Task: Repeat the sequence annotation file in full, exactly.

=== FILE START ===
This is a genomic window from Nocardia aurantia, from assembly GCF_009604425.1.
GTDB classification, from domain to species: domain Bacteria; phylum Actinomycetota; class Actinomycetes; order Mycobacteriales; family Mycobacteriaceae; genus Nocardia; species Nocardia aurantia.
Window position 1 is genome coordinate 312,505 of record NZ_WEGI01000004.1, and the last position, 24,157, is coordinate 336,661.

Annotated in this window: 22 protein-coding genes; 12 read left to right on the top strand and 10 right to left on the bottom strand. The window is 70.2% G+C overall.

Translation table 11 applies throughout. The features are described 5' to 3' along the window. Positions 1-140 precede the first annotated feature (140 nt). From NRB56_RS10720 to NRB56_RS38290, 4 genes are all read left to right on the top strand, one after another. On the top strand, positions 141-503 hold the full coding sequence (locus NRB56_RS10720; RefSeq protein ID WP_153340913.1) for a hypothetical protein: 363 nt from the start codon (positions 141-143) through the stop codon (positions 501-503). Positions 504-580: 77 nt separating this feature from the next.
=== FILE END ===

This is a genomic window from Nocardia aurantia, from assembly GCF_009604425.1.
GTDB classification, from domain to species: domain Bacteria; phylum Actinomycetota; class Actinomycetes; order Mycobacteriales; family Mycobacteriaceae; genus Nocardia; species Nocardia aurantia.
Window position 1 is genome coordinate 312,505 of record NZ_WEGI01000004.1, and the last position, 24,157, is coordinate 336,661.

Annotated in this window: 22 protein-coding genes; 12 read left to right on the top strand and 10 right to left on the bottom strand. The window is 70.2% G+C overall.

Translation table 11 applies throughout. The features are described 5' to 3' along the window. Positions 1-140 precede the first annotated feature (140 nt). From NRB56_RS10720 to NRB56_RS38290, 4 genes are all read left to right on the top strand, one after another. On the top strand, positions 141-503 hold the full coding sequence (locus NRB56_RS10720; RefSeq protein ID WP_153340913.1) for a hypothetical protein: 363 nt from the start codon (positions 141-143) through the stop codon (positions 501-503). Positions 504-580: 77 nt separating this feature from the next.